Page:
Researchers have developed a new method to identify people who are at greater genetic risk of developing Alzheimer's disease before any symptoms appear -- which could help speed creation of novel treatments. Manish Paranjpe of the Broad Institute of MIT and Harvard in Cambridge, Massachusetts, United States, and colleagues present these findings in the open-access journal PLOS Genetics on September 1.
People with Alzheimer's disease experience gradual loss of memory and other cognitive functions. While some treatments can ease symptoms, it has been challenging to develop treatments to prevent or slow disease progression. Some clinical trials investigating potential treatments may have been unsuccessful because they involved patients whose disease was too advanced to be treated. Better methods to identify people at high risk of developing Alzheimer's could aid treatment research.
To help meet that need, Paranjpe and colleagues analyzed data on 7.1 million common DNA variants -- alterations to the standard DNA sequence -- from an earlier study that included tens of thousands of people with or without Alzheimer's. They used this data to develop a novel method that predicts a person's risk of Alzheimer's, depending on which DNA variants the person has. Then, they refined and validated the method with data from more than 300,000 additional people.
The researchers note that their DNA-based method is unlikely to be suitable for doctors to predict a patient's risk of Alzheimer's because it may be less accurate for non-European populations, it could impact insurance, and it could cause anxiety without the relief of reliable preventive treatments. However, it could be applied to speed Alzheimer's research.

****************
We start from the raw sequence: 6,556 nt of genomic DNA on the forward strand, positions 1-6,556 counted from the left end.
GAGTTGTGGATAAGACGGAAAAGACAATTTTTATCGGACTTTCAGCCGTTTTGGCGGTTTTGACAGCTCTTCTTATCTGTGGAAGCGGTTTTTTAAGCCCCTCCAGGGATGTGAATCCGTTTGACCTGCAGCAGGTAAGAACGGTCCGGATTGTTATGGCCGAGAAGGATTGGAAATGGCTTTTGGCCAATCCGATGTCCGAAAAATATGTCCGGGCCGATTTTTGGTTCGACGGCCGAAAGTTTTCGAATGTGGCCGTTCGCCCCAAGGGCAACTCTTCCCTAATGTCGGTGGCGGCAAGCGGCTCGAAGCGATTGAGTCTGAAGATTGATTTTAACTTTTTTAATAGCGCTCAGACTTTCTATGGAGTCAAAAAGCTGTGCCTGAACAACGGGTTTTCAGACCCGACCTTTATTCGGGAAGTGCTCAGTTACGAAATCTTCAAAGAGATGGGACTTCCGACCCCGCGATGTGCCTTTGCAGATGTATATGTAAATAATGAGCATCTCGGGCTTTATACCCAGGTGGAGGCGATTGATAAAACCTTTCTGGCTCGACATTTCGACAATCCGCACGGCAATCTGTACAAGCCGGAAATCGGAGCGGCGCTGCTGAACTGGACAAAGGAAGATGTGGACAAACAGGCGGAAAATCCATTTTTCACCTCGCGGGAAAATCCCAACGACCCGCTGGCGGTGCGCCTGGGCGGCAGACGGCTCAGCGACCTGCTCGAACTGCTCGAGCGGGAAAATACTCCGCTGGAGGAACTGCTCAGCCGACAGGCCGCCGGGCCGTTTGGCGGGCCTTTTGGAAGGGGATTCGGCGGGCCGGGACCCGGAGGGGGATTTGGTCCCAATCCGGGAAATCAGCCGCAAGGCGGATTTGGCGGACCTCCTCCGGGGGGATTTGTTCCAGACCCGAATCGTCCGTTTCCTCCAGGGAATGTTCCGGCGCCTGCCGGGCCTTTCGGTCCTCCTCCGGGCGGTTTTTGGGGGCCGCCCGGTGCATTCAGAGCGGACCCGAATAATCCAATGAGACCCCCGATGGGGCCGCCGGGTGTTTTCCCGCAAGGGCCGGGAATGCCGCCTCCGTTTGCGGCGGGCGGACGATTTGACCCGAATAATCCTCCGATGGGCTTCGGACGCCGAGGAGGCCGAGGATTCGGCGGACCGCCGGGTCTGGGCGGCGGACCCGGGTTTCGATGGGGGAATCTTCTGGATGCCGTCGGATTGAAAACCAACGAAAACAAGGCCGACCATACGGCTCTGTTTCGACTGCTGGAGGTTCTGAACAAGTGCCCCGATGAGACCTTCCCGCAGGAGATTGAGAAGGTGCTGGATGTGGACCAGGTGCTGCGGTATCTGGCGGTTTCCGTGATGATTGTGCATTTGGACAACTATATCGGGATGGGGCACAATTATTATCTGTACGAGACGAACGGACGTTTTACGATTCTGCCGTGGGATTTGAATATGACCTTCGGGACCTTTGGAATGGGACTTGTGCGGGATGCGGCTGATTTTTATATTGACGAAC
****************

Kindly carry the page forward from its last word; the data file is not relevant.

To demonstrate the potential of the new method, the researchers applied it to determine the risk of Alzheimer's for each of 636 blood donors and examined whether blood levels of any of 3,000 proteins were higher or lower than normal for those identified as being high-risk. The analysis surfaced 28 proteins that could be linked to Alzheimer's risk, including several that have never been studied in Alzheimer's research. Studying these proteins could uncover new directions for drug development.
Future research could help replicate and confirm these findings and expand on them, such as by considering populations with non-European ancestry.
Senior author Dr. Amit V. Khera adds, "We developed a genetic predictor of Alzheimer's disease associated with both clinical diagnosis and age-dependent cognitive decline. By studying the circulating proteome of healthy individuals with very high versus low inherited risk, our team nominated new biomarkers of neurocognitive disease."
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